Tender Mercies

Last night, the deadline to offer contracts to arbitration-eligible players came, and went.  San Diego had 10 players in this bucket, running the gambit from ‘no doubt he’ll get tendered a contract’ to ‘well, I guess we’ll see what happens’.

The ten were Chase Headley, Eric Stults, Tim Stauffer, Luke Gregerson, Ian Kennedy, Tyson Ross, Andrew Cashner, Everth Cabrera, Kyle Blanks, and Jesus Guzman.  Turned out, all 10 were offered contracts for next year.

Stults and Stauffer signed one-year contracts with the team, as reported by Corey Brock, Bill Center, and elsewhere.  Everyone else is now in the first phase of the arbitration kabuki dance.  Based on last year’s performance, it’s highly likely Headley, Cashner, and Cabrera will submit to arbitration, meaning they’ll exchange salary figures in January.  Headley’s case will be mostly based on prior to 2013 performance, but Cashner and Cabrera will push the superior years they had last season.  Everth’s 50-game suspension will make for an interesting discussion point between Byrnes and Boras.  I’d love to be a fly on the wall for that conversation if it gets that far.  No Padre went to the hearing last season.

Gregerson, Kennedy, Ross?  They’ll probably not get to that point; I’d be mildly surprised if they submit for arbitration.

That brings us to Blanks and Guzman.  No way they submit for arbitration.  My initial reaction was why did they get tendered at all?

I think making Blanks’ case is easier.  I can at least justify it in my own mind.  He’s only 27, but he’s been injured a lot.  It would be cool to see what he can do if healthy for a full season.  He’s a league average hitter (by OPS) deriving all his value from his power (his ISO was .136, seventh on the team among players with at least 300 PA).  On the other side of the coin, he plays first.  The Padres already have Yonder Alonso entrenched there.  He also plays LF, where Carlos Quentin (+4 by Bill James’ plus/minus metric) is a better fielder than Blanks (-1, albeit in 20% of the innings Carlos played).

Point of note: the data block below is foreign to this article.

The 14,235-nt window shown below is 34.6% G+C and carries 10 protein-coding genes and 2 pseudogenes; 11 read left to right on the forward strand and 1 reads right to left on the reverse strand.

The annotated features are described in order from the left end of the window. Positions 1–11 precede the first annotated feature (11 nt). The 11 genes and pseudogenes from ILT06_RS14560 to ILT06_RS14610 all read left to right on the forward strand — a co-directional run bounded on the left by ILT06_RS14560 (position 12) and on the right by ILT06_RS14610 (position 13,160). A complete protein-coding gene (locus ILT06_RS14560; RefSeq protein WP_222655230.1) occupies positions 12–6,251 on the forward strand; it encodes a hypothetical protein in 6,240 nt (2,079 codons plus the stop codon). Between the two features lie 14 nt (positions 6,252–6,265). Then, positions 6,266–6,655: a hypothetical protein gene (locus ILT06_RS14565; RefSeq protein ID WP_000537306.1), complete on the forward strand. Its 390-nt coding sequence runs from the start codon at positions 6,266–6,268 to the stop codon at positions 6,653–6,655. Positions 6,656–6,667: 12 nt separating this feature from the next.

He’s a low-value (0.3 WAR) guy who is still young-ish; worth keeping if for no other reason than organizational depth.  And, he might break out someday, although that window has to be closing.  Higher upside than Guzman = keep him around on a 1-year contract.

Guzman? Like Blanks, he plays first and left.  He’s a worse fielder at both positions than Kyle is.  He’s 29.  He makes decent contact – at least, better than Kyle, using the archaic batting average as a metric.  His OPS+ is slightly below average and slightly below Blanks’ for 2013 (his career OPS+ is higher, thanks to his excellent 2011 campaign). Interestingly his ISO (.153) is better than Blanks was in 2013.  I discussed about Guzman in my last post and, other than a possible repeatable skill in high-leverage situations, he’s not that great a hitter.

Guzman seemed to be an excellent candidate to get non-tendered.  If the club wanted him back, they could get him at a lower rate.  I can’t imagine there will be a lot of demand for Jesus Guzman on the open market.  Guzman made $503K last year; is he worth Mark Kotsay money ($1.25M)?  Would he get Kotsay-level money via this process?  Maybe the Padres figured the hassle of non-tender negotiations wasn’t worth it to save $700K.  Who knows.

Looks like Christmas came early for Jesus Guzman.

UPDATE:  Guess we don’t have to worry about Gregerson anymore; he’s been traded to Oakland for Seth Smith. Smith played a half-way decent LF for the A’s last year; +2 runs saved in 382 innings.  Your move, Quentin…

And everything under the sun is in tune; but the sun is eclipsed by the moon.

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